During my two year hiatus from television writing that I spent on Capitol Hill, I met dozens of exceptionally smart people and a handful of colossally ignorant ones.
A common quality shared by the smarties, unfortunately, is that they were often difficult to understand - at least for someone like me who relies on my nerdy eye wear to appear smarter than I really am.
That is why I was so pleased to meet Gordon Murray, a 25 year Wall Street veteran who came to Washington earlier this year to let Members of Congress in on a secret - Wall Street is playing them for chumps.
Gordon was invited by my boss (and his congresswoman), Rep. Jackie Speier of California, to deliver what he called The Last Lecture (so named because Gordon had been given just weeks to live, a prognosis he has, so far, bested). The Last Lecture, in five sections, can be seen here (1 - 2 - 3 - 4 - 5). In it, Gordon lays out how Wall Street views elected officials and the regulators they appoint with disdain and the steps Congress should take to help level the playing field.
The eye-opening event was praised by everyone in attendance and a number of us commented later on how great it would be if someone like Gordon gave a similar no-holds-barred lecture for ordinary investors. We knew that such a project from Gordon, however, was unlikely considering his deteriorating health.
But damn if he didn't go and do it! Much to the chagrin of stockbrokers and others who depend on the ignorance of their customers to get rich, Gordon has defied doctors and the grim reaper to stick around long enough to write, with Dan Goldie, a longtime financial advisor and President of Dan Goldie Financial Services, an absolute must-read book for anyone who has a nickel and would like it to become six cents someday.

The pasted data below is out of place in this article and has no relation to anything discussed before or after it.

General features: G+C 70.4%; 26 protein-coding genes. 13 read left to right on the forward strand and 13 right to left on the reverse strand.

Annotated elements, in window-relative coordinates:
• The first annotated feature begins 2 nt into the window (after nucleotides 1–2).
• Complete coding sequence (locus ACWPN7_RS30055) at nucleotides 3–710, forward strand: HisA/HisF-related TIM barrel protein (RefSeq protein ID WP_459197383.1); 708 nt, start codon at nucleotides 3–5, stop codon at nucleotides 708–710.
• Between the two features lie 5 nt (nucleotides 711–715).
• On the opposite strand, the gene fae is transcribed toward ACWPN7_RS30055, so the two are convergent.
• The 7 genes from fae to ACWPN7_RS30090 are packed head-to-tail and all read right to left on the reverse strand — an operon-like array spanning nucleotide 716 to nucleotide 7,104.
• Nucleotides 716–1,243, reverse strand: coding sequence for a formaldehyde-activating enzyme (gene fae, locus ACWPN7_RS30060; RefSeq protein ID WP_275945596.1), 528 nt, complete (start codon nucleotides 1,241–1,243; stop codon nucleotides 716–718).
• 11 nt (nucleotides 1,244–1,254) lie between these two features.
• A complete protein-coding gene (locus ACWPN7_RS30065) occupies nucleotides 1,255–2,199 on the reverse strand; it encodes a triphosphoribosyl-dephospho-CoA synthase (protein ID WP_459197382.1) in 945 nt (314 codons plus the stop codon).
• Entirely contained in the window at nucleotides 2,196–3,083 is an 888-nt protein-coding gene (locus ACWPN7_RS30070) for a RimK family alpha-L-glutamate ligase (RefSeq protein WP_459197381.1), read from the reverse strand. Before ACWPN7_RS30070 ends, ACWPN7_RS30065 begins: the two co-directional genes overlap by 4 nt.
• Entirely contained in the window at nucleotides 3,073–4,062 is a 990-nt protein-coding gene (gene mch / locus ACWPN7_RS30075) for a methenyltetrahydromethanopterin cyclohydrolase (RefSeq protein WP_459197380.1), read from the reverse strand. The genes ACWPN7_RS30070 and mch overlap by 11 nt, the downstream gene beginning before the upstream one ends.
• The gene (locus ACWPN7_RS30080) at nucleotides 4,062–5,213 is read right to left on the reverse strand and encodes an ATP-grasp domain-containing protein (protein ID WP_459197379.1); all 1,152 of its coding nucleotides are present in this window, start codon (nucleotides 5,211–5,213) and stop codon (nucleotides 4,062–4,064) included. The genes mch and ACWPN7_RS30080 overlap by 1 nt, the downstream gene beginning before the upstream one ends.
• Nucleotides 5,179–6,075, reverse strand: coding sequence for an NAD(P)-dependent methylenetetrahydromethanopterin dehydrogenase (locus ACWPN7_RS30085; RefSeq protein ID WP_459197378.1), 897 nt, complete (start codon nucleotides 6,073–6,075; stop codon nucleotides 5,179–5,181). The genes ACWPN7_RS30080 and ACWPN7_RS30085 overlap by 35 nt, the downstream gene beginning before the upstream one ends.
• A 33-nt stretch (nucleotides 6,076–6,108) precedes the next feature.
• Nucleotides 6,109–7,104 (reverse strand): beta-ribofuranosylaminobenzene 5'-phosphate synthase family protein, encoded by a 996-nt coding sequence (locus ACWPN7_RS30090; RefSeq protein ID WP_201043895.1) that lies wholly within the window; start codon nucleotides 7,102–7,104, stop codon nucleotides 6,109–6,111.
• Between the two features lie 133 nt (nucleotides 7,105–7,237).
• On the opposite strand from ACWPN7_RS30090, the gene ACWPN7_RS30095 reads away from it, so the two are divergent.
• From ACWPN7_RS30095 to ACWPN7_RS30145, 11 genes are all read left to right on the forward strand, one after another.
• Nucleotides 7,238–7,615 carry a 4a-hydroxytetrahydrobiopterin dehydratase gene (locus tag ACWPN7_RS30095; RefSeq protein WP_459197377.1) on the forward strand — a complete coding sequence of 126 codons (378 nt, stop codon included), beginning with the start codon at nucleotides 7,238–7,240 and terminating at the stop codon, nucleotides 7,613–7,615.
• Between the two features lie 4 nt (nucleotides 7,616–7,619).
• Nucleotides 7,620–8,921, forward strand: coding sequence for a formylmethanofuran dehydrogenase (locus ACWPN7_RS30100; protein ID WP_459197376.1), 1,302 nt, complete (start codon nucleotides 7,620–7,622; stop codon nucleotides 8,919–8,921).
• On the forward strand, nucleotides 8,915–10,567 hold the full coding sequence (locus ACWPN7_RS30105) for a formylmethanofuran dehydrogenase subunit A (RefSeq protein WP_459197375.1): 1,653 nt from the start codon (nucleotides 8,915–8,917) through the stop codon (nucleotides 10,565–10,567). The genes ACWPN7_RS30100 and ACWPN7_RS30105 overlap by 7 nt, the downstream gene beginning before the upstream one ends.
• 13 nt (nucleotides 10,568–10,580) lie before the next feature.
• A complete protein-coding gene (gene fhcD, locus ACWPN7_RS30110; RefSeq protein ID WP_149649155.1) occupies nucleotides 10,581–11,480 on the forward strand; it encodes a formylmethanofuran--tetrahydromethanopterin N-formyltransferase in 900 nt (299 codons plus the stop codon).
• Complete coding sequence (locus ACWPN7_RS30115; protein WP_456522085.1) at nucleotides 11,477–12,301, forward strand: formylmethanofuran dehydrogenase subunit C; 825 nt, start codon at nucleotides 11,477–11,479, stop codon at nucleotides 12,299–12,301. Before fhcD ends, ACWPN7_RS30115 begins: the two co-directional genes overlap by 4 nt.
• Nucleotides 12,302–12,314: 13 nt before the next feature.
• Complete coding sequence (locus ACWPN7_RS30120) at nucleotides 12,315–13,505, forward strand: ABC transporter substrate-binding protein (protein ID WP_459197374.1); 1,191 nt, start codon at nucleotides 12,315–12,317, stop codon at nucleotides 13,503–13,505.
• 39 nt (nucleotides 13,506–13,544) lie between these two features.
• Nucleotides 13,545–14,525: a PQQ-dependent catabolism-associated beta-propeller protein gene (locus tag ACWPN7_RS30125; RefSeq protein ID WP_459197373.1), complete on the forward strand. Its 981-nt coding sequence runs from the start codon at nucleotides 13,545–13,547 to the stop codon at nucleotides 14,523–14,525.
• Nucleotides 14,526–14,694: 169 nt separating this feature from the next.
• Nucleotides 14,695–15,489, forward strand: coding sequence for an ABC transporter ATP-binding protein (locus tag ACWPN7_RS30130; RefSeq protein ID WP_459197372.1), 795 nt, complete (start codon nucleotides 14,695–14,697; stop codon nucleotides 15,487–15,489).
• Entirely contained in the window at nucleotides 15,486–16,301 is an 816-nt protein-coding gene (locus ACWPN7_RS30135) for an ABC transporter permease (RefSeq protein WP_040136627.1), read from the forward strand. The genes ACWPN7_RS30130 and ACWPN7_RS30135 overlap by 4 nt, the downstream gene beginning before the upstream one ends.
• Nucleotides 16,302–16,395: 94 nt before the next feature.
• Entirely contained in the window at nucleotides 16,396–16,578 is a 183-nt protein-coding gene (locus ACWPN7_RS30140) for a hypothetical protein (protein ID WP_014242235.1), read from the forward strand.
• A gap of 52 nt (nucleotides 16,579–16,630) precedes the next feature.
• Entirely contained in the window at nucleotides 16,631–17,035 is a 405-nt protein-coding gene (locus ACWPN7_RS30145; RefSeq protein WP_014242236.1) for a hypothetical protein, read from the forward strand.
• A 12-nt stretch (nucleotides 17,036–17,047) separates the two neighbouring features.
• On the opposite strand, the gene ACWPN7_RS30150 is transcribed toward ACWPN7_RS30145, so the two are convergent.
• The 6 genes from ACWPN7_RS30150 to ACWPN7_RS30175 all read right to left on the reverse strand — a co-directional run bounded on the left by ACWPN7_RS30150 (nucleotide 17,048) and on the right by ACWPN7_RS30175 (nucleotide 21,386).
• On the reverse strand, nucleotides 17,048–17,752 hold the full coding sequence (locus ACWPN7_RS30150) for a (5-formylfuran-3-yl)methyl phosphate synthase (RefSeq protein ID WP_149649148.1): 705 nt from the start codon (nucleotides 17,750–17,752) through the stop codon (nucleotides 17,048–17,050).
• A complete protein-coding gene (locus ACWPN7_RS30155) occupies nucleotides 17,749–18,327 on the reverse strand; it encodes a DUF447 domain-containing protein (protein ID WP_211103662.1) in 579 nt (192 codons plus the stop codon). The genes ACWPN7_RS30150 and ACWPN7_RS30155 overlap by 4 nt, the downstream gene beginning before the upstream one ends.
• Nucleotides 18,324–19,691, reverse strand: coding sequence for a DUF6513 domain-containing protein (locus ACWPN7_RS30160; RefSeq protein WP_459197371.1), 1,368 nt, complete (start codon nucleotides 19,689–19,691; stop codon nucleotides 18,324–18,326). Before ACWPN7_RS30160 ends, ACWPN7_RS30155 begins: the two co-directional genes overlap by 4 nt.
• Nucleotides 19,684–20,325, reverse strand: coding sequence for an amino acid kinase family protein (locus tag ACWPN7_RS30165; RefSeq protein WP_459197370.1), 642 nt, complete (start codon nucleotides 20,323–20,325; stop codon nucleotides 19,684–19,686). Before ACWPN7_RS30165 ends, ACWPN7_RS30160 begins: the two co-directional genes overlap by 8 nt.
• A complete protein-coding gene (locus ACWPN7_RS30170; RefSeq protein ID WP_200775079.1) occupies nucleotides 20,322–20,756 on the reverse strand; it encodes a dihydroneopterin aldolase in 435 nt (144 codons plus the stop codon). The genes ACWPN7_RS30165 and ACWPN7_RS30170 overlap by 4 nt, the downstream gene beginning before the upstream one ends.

The Investment Answer is a mercifully short book that succinctly answers the major questions that most of us have when it comes to finances. While, sadly, the authors did not address my number one question in regards to my personal wealth - "When will Hollywood return to paying television writers in the high six figures like they did when I started my career?" - they did cover just about everything else, including why it's foolish to handle your own investing, why it's better to have a financial advisor that works for you as opposed to a broker whose responsibility is to the firm, and what to make of the many investment alternatives out there.
Here's the bottom line on this book - Gordon has no axe to grind except putting real, no bullshit information out there for the public to consume before his time on earth is up. The book is all of 85 pages if you count the index, table of contents and blank pages. It takes about as long to read as "Everything I Need to Know I Learned in Kindergarten" and will prove to be even more useful. In fact, you can call this, "Everything I'll Ever Need to Know about How to Keep the Bloodsuckers from Stealing my Money I Learned from a Sick Guy and his Friend."
Although, on second thought, The Investment Answer is probably a better title.
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